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For years I have campaigned against puppy farming, dealers and pet shops, in fact any outlet that is involved in the breeding and selling of puppies by third parties. Why you may ask? Because it is a clandestine trade that lacks public awareness and Governments fail miserably to accept that puppy farming resulting in puppy trafficking is detrimental to animal welfare. Through my thoughts on my blog I will highlight some of the daily happenings from my perspective as a campaigner against the puppy trade.

Disclaimer: My name is Patricia from Puppy Alert, the opinions and views expressed on this blog are entirely my own.

Wednesday, 7 December 2011


In the recent week Dogs4 Us were highlighted by the media, Manchester Evening News who wrote about  Manchester United footballers who in recent years purchased puppies from the Dogs4Us pet store.   Manchester Evening News should not be proud of highlighting celebs and footballers buying puppies from a pet shop, it only shows a lack of knowledge and awareness by the footballers and celebs in the correct way to purchasing a puppy.  

Pet shops and dealers in puppies are not the ideal way to purchase a puppy because it is not possible to see the puppy interacting with the dam or to speak personally with the breeder.  It is very important to ask the breeder about health screening (that reputable breeders undertake) in conjunction with the Kennel Club and BVA screening schemes for known hereditary conditions in pedigree breeds of dogs and the prospective purchaser to view the premises where the puppies were born. This is not possible when buying puppies from pet shops and dealers, a very valid reason why they should be avoided.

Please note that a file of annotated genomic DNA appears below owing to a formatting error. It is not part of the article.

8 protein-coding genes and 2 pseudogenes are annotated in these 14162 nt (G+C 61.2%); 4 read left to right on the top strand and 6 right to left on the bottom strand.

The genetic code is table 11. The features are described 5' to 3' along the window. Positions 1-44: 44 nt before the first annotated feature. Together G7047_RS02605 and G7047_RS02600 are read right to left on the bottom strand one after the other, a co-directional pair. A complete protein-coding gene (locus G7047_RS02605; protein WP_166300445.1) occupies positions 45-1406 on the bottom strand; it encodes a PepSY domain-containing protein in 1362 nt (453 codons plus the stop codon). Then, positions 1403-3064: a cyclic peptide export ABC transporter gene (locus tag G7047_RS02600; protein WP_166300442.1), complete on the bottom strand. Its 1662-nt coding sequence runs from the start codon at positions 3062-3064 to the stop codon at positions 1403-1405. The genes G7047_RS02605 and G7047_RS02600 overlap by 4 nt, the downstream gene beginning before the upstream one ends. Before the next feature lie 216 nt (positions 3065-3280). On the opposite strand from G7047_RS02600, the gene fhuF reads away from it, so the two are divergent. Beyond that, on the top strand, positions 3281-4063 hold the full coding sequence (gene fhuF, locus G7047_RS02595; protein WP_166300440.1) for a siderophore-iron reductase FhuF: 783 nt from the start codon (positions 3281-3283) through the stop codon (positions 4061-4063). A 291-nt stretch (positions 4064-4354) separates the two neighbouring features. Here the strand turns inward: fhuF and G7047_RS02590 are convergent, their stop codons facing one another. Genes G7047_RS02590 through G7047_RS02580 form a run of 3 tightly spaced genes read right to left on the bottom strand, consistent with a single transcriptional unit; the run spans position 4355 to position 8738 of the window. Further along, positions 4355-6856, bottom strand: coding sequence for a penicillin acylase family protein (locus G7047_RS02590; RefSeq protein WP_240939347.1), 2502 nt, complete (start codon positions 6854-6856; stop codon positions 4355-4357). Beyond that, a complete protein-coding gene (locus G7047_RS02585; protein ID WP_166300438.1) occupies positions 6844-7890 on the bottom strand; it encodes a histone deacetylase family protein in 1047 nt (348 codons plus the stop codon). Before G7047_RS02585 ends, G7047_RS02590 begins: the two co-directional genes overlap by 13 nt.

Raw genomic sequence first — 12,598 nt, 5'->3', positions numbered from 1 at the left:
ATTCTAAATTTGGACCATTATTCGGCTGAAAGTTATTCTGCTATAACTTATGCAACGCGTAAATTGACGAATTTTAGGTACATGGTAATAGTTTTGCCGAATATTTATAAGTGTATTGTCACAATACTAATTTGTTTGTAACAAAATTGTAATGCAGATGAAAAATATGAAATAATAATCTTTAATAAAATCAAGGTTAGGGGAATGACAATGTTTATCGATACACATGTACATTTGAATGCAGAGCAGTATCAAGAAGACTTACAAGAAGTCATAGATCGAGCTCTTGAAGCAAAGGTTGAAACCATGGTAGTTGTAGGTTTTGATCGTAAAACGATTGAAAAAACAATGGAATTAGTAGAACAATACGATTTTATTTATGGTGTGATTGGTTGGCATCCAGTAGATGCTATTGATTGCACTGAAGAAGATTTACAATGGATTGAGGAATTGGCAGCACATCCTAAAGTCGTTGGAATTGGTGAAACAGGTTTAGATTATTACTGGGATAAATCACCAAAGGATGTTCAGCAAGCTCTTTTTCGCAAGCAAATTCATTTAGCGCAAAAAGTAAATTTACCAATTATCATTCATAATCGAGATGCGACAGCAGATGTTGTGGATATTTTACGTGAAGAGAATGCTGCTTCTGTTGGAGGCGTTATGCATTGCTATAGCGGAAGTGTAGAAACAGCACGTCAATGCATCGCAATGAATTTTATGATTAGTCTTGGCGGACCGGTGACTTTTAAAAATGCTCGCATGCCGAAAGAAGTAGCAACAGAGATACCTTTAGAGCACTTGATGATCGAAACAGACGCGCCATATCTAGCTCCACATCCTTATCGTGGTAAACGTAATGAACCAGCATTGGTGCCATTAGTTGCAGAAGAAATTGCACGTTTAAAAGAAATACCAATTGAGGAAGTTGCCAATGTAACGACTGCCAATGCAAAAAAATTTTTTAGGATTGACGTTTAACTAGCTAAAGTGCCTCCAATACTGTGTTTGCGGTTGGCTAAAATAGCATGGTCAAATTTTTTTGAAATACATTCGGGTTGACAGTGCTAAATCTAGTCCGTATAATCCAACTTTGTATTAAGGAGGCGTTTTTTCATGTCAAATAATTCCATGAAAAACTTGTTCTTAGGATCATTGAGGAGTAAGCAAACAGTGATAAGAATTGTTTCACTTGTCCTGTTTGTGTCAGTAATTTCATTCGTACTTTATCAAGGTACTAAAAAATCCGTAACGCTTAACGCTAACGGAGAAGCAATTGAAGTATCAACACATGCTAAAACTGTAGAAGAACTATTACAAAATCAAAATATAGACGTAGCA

Having looked at Dogs4Us web site it appears they cannot make their mind up as to whether they purchase from licensed or unlicensed breeders as the contradict themselves.  But regardless of this, if a pet shops source of puppies is from Wales, it is unlikely to make any difference, due to the poor conditions found in both licensed and unlicensed premises, something that has been highlighted through the media and campaigning groups, the connection between irresponsible commercial dog breeding, dealers and pet shops.  If Southern Ireland is the source then as yet there is no requirement for the licensing for dog breeders so I will leave that to your imagination as to the conditions and the plight of the dogs and the puppies they produce.  N Ireland like S Ireland have some exceedingly large commercial dog breeders who have hundreds of dogs in agriculture sheds (just like Beili Bedwi and many others in Carmarthenshire,Wales) selling all their puppies to dealers and pet shops.  A commodity on a conveyor belt system of mass produced puppies from weary dams and sires who are used repeatedly  to serve the needs of the buying public. This is the sickening puppy trade.